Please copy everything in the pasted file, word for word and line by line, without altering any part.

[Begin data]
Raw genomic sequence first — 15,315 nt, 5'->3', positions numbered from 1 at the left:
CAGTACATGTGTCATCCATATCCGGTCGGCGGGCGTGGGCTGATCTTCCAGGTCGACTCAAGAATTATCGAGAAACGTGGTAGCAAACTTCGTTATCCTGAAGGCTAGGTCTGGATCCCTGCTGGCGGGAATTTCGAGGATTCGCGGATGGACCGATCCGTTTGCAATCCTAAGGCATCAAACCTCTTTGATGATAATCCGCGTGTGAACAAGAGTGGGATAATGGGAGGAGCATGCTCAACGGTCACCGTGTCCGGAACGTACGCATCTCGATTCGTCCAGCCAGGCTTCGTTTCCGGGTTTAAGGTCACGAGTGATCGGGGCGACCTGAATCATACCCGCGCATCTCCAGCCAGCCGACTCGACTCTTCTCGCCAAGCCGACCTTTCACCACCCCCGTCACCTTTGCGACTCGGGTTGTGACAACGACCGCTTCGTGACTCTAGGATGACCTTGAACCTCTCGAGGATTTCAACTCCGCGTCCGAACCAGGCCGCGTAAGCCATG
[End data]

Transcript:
Raw genomic sequence first — 15,315 nt, 5'->3', positions numbered from 1 at the left:
CAGTACATGTGTCATCCATATCCGGTCGGCGGGCGTGGGCTGATCTTCCAGGTCGACTCAAGAATTATCGAGAAACGTGGTAGCAAACTTCGTTATCCTGAAGGCTAGGTCTGGATCCCTGCTGGCGGGAATTTCGAGGATTCGCGGATGGACCGATCCGTTTGCAATCCTAAGGCATCAAACCTCTTTGATGATAATCCGCGTGTGAACAAGAGTGGGATAATGGGAGGAGCATGCTCAACGGTCACCGTGTCCGGAACGTACGCATCTCGATTCGTCCAGCCAGGCTTCGTTTCCGGGTTTAAGGTCACGAGTGATCGGGGCGACCTGAATCATACCCGCGCATCTCCAGCCAGCCGACTCGACTCTTCTCGCCAAGCCGACCTTTCACCACCCCCGTCACCTTTGCGACTCGGGTTGTGACAACGACCGCTTCGTGACTCTAGGATGACCTTGAACCTCTCGAGGATTTCAACTCCGCGTCCGAACCAGGCCGCGTAAGCCATG